Yet another said, “I will follow you, Lord, but let me first say farewell to those at my home.”  Jesus said to him, “No one who puts his hand to the plow and looks back is fit for the kingdom of God.” (Luke 9:61-62)  No employer wants workers who would rather be somewhere else.  No farmer plows his field by looking backward.  And no disciple pledges, “I will follow you, but….” 
     The Lord is not interested in excuses; for sins are never excused.  When you confess your sins to the Lord, he does not say, “Oh, it’s alright.”  Because it is not.  Sins are never alright.  The Son of Man did not come to grant you excuses.  He did not come to give you license to do more evil.  Therefore, do not seek ways to excuse yourself.  A faithful disciple does not look for excuses, but for mercy.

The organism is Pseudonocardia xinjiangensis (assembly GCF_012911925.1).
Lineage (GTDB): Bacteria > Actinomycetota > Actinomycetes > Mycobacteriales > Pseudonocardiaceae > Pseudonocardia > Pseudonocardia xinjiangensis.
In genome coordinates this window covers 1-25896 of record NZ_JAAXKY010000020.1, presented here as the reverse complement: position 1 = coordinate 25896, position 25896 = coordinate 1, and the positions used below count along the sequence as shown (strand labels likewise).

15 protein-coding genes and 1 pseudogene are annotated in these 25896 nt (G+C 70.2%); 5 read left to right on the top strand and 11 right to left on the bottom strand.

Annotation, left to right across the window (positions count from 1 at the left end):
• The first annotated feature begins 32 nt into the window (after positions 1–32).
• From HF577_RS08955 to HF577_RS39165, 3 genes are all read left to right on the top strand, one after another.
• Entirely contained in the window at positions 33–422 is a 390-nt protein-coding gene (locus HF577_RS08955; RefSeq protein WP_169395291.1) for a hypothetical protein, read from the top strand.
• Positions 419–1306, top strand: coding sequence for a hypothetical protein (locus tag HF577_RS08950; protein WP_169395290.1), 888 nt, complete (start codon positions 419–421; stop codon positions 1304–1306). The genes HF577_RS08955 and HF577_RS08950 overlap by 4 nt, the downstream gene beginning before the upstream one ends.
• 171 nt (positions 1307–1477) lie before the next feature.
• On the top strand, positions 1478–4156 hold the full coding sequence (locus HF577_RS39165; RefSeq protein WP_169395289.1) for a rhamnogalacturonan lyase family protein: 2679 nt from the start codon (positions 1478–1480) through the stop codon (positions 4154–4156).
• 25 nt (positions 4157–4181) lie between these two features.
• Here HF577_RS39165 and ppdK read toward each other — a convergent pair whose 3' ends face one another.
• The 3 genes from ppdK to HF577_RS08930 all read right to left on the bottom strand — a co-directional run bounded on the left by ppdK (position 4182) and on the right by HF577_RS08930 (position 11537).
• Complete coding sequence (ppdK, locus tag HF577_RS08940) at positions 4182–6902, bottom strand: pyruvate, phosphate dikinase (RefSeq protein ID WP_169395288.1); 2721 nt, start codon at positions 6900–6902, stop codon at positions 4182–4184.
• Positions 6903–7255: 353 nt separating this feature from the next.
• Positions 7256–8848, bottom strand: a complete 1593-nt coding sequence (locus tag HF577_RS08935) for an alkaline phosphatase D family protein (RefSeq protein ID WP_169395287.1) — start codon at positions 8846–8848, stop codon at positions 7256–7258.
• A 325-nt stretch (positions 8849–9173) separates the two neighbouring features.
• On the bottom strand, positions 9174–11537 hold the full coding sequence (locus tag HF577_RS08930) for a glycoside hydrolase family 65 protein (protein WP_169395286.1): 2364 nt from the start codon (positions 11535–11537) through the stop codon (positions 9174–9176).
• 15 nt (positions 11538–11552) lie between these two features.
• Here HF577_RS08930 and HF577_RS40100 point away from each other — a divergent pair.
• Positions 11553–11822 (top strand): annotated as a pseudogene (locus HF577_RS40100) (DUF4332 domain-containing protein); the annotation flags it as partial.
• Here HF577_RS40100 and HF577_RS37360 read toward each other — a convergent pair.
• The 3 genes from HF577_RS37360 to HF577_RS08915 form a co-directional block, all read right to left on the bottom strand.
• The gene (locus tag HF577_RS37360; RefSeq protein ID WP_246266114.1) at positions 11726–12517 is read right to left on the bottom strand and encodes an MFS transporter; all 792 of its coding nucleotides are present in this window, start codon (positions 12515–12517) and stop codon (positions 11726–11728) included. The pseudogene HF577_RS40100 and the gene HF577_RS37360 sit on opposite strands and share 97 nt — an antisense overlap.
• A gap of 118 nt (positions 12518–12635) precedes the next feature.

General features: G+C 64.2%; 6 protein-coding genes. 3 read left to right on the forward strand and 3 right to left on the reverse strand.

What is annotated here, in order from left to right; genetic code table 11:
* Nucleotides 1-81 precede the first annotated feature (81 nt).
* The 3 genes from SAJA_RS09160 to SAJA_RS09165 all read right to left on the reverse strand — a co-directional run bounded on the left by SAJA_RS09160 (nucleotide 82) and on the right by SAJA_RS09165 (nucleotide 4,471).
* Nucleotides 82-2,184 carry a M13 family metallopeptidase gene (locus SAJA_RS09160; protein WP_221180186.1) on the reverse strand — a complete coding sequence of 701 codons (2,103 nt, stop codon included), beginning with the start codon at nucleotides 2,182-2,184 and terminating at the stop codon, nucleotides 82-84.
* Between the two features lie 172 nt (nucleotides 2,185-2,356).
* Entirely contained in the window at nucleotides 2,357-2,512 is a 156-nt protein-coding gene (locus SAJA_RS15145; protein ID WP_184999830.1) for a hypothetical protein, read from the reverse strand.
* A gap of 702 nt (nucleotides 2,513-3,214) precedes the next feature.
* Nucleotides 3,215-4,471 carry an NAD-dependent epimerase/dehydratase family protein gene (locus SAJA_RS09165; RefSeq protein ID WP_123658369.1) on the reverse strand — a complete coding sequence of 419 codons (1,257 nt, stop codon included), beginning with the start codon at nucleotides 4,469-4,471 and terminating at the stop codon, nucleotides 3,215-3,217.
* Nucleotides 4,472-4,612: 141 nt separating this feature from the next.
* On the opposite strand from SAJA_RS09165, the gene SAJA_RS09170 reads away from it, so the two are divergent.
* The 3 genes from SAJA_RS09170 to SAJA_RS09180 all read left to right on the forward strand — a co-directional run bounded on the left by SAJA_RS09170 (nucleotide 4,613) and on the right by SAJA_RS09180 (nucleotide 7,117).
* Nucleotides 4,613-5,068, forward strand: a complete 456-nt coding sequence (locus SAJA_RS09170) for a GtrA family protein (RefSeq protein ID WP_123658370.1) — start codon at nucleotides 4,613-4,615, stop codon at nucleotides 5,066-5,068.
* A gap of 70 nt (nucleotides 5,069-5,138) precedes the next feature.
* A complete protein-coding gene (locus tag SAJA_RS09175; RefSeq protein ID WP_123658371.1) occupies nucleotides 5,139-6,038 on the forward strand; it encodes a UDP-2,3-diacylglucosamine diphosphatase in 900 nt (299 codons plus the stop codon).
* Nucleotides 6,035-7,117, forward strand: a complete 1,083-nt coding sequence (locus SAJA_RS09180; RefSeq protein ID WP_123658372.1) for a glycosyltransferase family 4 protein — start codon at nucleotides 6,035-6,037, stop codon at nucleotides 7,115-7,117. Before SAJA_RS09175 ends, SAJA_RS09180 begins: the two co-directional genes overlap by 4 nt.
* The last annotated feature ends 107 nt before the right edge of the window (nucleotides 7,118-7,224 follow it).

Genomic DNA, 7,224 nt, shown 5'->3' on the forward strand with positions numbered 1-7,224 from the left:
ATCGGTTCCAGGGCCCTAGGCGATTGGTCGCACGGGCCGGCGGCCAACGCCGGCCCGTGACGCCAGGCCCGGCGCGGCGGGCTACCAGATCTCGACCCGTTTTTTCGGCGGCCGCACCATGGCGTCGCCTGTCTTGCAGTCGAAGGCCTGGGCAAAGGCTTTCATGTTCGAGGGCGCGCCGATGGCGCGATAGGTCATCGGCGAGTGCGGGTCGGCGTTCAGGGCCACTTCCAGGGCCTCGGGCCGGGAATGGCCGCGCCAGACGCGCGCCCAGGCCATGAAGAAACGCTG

The Son of Man came to make atonement for all of your sins.  He came to earn you a pardon for all of your transgressions.  He did not give you a free pass; he gave you mercy.  As our gospel declares twice: [Jesus] set his face to go to Jerusalem. (Luke 9:51,53)  He was committed to his course to go to Jerusalem, the place of sacrifice.  He was determined to go to suffer and die, to make atonement for your sins, and to be a sin offering for you.  Jesus did not give his heavenly Father any excuses.  He did not say that his task was too hard, too gruesome, inconvenient, thankless, or unfair.  Jesus sought no excuses, even though he was making a payment he did not owe.  He set his face toward Jerusalem and did not look back.  He sought to have mercy upon you.  The Son of Man did not have a place to lay his head, but rather had a crown of thorns placed upon his head.  He had charges nailed above his head.  And finally, his lifeless head and body found rest in a borrowed grave.